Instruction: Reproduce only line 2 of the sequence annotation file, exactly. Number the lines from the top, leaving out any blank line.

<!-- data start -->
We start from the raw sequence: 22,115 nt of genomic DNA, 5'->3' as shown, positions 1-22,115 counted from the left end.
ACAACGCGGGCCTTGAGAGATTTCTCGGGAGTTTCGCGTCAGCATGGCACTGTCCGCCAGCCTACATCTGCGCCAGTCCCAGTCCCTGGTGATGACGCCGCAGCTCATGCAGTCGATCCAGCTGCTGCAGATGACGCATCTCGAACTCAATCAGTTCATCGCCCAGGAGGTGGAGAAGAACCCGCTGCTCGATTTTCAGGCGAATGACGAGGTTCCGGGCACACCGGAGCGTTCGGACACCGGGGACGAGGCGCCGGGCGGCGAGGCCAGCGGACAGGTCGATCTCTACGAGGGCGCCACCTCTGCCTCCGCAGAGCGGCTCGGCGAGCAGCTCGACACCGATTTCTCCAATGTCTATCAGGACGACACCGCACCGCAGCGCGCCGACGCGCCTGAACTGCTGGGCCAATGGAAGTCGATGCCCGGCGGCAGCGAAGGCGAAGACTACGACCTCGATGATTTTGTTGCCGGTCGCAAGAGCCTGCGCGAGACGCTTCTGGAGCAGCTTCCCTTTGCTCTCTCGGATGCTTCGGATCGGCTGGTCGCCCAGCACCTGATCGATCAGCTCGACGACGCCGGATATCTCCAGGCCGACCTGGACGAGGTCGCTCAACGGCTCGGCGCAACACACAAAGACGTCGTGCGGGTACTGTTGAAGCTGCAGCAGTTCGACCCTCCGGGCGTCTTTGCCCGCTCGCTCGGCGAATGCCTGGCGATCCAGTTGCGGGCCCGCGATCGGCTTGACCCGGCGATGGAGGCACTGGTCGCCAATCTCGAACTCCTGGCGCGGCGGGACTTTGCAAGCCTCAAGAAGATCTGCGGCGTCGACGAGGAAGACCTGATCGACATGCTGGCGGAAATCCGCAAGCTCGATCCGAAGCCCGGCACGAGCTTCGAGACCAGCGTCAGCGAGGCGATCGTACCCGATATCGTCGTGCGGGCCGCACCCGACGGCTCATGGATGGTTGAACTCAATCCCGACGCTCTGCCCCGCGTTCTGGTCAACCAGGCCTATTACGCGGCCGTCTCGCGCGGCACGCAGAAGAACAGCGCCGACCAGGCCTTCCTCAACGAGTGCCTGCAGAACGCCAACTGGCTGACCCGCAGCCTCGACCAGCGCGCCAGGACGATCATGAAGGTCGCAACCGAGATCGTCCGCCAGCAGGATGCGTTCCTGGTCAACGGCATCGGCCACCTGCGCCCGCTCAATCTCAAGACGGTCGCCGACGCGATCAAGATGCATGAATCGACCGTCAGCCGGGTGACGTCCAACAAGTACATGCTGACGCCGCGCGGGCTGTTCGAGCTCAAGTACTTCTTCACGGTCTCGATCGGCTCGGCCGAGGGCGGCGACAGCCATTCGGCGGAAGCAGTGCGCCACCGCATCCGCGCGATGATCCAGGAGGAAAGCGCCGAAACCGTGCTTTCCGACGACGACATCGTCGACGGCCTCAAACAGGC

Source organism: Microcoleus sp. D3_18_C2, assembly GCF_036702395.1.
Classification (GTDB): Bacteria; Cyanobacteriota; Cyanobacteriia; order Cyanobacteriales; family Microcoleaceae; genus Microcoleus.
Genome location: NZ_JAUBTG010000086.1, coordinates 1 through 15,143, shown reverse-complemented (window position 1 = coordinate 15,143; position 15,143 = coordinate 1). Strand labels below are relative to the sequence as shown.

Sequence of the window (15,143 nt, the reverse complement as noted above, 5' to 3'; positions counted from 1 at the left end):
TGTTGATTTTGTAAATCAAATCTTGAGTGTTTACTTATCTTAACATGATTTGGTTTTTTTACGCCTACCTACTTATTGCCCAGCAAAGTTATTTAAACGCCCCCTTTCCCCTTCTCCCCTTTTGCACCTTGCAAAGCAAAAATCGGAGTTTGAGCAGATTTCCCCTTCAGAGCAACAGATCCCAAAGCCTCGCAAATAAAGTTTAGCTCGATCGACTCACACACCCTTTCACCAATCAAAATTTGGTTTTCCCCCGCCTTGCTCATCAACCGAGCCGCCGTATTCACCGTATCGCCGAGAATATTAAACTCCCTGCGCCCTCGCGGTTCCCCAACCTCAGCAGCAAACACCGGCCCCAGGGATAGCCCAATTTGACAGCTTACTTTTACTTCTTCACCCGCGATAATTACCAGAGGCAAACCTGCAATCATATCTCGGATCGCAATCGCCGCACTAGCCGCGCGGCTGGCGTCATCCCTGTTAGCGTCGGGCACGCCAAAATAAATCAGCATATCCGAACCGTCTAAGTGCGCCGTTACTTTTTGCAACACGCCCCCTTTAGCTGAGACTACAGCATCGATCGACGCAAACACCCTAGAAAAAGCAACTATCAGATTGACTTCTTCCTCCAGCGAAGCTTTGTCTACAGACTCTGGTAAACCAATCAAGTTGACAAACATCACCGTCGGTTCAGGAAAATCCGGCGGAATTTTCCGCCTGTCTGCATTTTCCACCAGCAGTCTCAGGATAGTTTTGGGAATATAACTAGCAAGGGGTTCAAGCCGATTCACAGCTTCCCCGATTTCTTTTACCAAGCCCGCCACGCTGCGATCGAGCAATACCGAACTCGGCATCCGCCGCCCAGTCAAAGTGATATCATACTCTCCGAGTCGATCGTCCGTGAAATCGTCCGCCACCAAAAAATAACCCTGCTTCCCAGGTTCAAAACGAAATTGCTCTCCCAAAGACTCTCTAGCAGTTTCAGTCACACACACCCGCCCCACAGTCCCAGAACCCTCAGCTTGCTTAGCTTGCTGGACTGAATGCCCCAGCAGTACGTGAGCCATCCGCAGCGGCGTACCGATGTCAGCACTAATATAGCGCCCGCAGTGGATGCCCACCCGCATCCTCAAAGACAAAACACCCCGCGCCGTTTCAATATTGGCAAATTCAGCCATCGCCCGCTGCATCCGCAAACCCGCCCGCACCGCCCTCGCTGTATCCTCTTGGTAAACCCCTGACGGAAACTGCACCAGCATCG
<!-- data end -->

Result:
ACAACGCGGGCCTTGAGAGATTTCTCGGGAGTTTCGCGTCAGCATGGCACTGTCCGCCAGCCTACATCTGCGCCAGTCCCAGTCCCTGGTGATGACGCCGCAGCTCATGCAGTCGATCCAGCTGCTGCAGATGACGCATCTCGAACTCAATCAGTTCATCGCCCAGGAGGTGGAGAAGAACCCGCTGCTCGATTTTCAGGCGAATGACGAGGTTCCGGGCACACCGGAGCGTTCGGACACCGGGGACGAGGCGCCGGGCGGCGAGGCCAGCGGACAGGTCGATCTCTACGAGGGCGCCACCTCTGCCTCCGCAGAGCGGCTCGGCGAGCAGCTCGACACCGATTTCTCCAATGTCTATCAGGACGACACCGCACCGCAGCGCGCCGACGCGCCTGAACTGCTGGGCCAATGGAAGTCGATGCCCGGCGGCAGCGAAGGCGAAGACTACGACCTCGATGATTTTGTTGCCGGTCGCAAGAGCCTGCGCGAGACGCTTCTGGAGCAGCTTCCCTTTGCTCTCTCGGATGCTTCGGATCGGCTGGTCGCCCAGCACCTGATCGATCAGCTCGACGACGCCGGATATCTCCAGGCCGACCTGGACGAGGTCGCTCAACGGCTCGGCGCAACACACAAAGACGTCGTGCGGGTACTGTTGAAGCTGCAGCAGTTCGACCCTCCGGGCGTCTTTGCCCGCTCGCTCGGCGAATGCCTGGCGATCCAGTTGCGGGCCCGCGATCGGCTTGACCCGGCGATGGAGGCACTGGTCGCCAATCTCGAACTCCTGGCGCGGCGGGACTTTGCAAGCCTCAAGAAGATCTGCGGCGTCGACGAGGAAGACCTGATCGACATGCTGGCGGAAATCCGCAAGCTCGATCCGAAGCCCGGCACGAGCTTCGAGACCAGCGTCAGCGAGGCGATCGTACCCGATATCGTCGTGCGGGCCGCACCCGACGGCTCATGGATGGTTGAACTCAATCCCGACGCTCTGCCCCGCGTTCTGGTCAACCAGGCCTATTACGCGGCCGTCTCGCGCGGCACGCAGAAGAACAGCGCCGACCAGGCCTTCCTCAACGAGTGCCTGCAGAACGCCAACTGGCTGACCCGCAGCCTCGACCAGCGCGCCAGGACGATCATGAAGGTCGCAACCGAGATCGTCCGCCAGCAGGATGCGTTCCTGGTCAACGGCATCGGCCACCTGCGCCCGCTCAATCTCAAGACGGTCGCCGACGCGATCAAGATGCATGAATCGACCGTCAGCCGGGTGACGTCCAACAAGTACATGCTGACGCCGCGCGGGCTGTTCGAGCTCAAGTACTTCTTCACGGTCTCGATCGGCTCGGCCGAGGGCGGCGACAGCCATTCGGCGGAAGCAGTGCGCCACCGCATCCGCGCGATGATCCAGGAGGAAAGCGCCGAAACCGTGCTTTCCGACGACGACATCGTCGACGGCCTCAAACAGGC